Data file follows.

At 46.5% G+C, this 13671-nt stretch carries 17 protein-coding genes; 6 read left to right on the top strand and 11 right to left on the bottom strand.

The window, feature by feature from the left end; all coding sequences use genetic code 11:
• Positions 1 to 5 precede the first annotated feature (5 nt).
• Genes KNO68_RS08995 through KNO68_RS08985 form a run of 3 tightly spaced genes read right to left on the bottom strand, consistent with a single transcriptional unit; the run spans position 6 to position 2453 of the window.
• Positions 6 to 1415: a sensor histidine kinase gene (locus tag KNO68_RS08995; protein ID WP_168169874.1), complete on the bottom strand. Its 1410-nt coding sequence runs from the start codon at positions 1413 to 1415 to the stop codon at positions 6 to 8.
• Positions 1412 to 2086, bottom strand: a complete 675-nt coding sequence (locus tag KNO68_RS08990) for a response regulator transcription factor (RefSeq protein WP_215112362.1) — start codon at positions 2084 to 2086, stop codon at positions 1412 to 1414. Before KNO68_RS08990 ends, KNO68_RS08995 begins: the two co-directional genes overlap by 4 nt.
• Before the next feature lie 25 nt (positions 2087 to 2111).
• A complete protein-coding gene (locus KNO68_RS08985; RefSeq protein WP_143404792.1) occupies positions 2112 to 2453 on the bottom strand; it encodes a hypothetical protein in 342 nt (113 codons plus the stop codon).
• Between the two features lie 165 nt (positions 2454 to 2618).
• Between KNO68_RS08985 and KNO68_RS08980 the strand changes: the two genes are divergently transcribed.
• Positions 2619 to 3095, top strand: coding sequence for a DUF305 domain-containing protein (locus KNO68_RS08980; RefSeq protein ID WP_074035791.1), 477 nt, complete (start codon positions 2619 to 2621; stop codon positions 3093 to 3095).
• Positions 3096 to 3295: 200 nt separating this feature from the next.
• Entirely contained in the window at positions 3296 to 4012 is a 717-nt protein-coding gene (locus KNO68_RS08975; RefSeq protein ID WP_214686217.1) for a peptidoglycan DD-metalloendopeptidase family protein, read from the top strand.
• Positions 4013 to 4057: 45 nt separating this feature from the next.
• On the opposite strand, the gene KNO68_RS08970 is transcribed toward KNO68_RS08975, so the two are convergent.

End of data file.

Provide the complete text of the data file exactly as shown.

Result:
At 46.5% G+C, this 13671-nt stretch carries 17 protein-coding genes; 6 read left to right on the top strand and 11 right to left on the bottom strand.

The window, feature by feature from the left end; all coding sequences use genetic code 11:
• Positions 1 to 5 precede the first annotated feature (5 nt).
• Genes KNO68_RS08995 through KNO68_RS08985 form a run of 3 tightly spaced genes read right to left on the bottom strand, consistent with a single transcriptional unit; the run spans position 6 to position 2453 of the window.
• Positions 6 to 1415: a sensor histidine kinase gene (locus tag KNO68_RS08995; protein ID WP_168169874.1), complete on the bottom strand. Its 1410-nt coding sequence runs from the start codon at positions 1413 to 1415 to the stop codon at positions 6 to 8.
• Positions 1412 to 2086, bottom strand: a complete 675-nt coding sequence (locus tag KNO68_RS08990) for a response regulator transcription factor (RefSeq protein WP_215112362.1) — start codon at positions 2084 to 2086, stop codon at positions 1412 to 1414. Before KNO68_RS08990 ends, KNO68_RS08995 begins: the two co-directional genes overlap by 4 nt.
• Before the next feature lie 25 nt (positions 2087 to 2111).
• A complete protein-coding gene (locus KNO68_RS08985; RefSeq protein WP_143404792.1) occupies positions 2112 to 2453 on the bottom strand; it encodes a hypothetical protein in 342 nt (113 codons plus the stop codon).
• Between the two features lie 165 nt (positions 2454 to 2618).
• Between KNO68_RS08985 and KNO68_RS08980 the strand changes: the two genes are divergently transcribed.
• Positions 2619 to 3095, top strand: coding sequence for a DUF305 domain-containing protein (locus KNO68_RS08980; RefSeq protein ID WP_074035791.1), 477 nt, complete (start codon positions 2619 to 2621; stop codon positions 3093 to 3095).
• Positions 3096 to 3295: 200 nt separating this feature from the next.
• Entirely contained in the window at positions 3296 to 4012 is a 717-nt protein-coding gene (locus KNO68_RS08975; RefSeq protein ID WP_214686217.1) for a peptidoglycan DD-metalloendopeptidase family protein, read from the top strand.
• Positions 4013 to 4057: 45 nt separating this feature from the next.
• On the opposite strand, the gene KNO68_RS08970 is transcribed toward KNO68_RS08975, so the two are convergent.